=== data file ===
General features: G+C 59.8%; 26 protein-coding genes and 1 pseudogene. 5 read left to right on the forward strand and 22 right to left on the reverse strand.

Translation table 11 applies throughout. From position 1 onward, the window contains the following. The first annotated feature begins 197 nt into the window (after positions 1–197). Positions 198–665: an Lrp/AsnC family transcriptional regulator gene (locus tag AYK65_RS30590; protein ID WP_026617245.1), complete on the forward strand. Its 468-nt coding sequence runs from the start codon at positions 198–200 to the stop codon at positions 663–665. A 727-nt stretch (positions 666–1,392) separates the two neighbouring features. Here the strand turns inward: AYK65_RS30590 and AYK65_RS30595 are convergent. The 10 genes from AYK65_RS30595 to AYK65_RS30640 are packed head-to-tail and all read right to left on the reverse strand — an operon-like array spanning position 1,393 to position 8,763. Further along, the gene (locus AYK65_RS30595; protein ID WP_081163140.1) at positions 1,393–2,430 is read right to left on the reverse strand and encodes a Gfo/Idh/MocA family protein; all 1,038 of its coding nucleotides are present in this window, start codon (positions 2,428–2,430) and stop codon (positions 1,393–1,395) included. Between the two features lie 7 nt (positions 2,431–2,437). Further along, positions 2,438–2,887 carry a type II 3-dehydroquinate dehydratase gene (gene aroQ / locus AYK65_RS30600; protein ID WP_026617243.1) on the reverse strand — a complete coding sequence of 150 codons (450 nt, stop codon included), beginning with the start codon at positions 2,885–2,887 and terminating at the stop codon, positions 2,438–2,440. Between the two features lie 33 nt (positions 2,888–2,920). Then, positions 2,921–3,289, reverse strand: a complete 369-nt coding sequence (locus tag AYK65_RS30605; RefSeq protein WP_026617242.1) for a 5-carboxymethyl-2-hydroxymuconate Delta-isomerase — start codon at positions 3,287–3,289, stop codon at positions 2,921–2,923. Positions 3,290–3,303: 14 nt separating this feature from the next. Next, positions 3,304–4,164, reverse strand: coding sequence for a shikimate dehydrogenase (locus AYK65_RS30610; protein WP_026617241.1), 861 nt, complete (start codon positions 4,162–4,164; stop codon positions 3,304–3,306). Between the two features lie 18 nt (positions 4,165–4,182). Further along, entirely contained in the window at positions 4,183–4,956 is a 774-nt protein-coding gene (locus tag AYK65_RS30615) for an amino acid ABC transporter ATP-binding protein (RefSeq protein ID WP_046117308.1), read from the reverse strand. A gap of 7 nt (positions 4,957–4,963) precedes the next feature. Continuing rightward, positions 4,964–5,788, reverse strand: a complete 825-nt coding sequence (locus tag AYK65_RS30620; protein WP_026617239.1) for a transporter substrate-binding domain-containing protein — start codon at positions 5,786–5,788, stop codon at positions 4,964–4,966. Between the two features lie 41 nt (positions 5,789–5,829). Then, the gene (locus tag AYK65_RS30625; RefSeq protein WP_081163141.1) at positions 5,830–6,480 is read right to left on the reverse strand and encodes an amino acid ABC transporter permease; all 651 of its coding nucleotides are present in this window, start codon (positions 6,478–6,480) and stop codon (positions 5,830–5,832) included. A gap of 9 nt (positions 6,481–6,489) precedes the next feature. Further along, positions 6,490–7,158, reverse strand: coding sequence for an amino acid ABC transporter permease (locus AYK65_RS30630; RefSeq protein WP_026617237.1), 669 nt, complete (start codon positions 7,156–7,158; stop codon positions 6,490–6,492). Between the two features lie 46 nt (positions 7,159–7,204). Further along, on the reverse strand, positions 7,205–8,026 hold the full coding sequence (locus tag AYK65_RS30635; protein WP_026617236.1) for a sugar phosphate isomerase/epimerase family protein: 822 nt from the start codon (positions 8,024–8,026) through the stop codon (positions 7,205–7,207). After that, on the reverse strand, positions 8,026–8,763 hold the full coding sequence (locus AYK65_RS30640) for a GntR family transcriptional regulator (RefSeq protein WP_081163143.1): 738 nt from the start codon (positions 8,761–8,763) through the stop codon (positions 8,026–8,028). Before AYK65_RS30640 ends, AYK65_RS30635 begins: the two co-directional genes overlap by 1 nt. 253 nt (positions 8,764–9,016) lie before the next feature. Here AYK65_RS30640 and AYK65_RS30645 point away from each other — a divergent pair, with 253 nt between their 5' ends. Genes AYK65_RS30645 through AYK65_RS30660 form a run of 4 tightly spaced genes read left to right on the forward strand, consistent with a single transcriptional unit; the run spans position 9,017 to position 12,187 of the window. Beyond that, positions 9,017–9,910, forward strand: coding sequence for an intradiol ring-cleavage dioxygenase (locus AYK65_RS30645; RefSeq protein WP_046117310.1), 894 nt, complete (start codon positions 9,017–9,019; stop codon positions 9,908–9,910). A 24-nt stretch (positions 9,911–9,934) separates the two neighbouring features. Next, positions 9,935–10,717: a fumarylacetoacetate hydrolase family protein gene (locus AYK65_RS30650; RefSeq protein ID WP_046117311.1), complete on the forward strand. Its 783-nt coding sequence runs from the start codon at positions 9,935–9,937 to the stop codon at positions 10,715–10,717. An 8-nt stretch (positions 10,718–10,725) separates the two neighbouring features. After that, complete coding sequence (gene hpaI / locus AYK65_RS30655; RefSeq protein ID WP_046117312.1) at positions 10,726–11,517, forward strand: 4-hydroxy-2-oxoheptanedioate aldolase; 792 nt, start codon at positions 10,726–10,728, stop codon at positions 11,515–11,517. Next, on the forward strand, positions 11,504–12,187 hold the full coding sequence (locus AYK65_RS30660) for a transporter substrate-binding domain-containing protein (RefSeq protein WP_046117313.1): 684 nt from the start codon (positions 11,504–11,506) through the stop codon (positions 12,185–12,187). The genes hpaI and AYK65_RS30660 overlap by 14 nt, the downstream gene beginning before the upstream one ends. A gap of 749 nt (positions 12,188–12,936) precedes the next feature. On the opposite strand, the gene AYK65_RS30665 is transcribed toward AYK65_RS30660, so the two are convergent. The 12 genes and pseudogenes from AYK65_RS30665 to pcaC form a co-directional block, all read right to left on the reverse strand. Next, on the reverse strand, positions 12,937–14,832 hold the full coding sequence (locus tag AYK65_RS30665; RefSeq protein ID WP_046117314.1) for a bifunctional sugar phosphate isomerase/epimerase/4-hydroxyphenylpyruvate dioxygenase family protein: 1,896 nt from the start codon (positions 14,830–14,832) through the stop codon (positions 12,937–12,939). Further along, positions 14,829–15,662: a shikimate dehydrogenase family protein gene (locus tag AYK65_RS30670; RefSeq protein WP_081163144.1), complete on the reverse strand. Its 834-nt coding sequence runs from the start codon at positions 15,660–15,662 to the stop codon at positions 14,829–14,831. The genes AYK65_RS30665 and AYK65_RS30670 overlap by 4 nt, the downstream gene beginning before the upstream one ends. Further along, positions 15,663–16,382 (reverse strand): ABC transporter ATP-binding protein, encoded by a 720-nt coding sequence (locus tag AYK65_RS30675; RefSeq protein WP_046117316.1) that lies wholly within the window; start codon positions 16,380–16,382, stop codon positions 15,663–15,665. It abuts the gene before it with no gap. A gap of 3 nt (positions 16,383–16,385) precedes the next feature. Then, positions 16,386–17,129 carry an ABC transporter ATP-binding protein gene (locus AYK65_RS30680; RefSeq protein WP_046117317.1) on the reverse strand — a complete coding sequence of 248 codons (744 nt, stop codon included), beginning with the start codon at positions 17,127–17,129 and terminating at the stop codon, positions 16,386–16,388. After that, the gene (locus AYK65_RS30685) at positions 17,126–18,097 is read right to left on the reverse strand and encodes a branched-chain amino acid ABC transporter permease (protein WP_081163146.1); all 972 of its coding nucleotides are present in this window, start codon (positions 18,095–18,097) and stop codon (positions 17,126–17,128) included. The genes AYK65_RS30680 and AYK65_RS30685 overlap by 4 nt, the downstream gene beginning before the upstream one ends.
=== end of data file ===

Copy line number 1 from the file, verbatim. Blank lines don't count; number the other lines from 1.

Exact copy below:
General features: G+C 59.8%; 26 protein-coding genes and 1 pseudogene. 5 read left to right on the forward strand and 22 right to left on the reverse strand.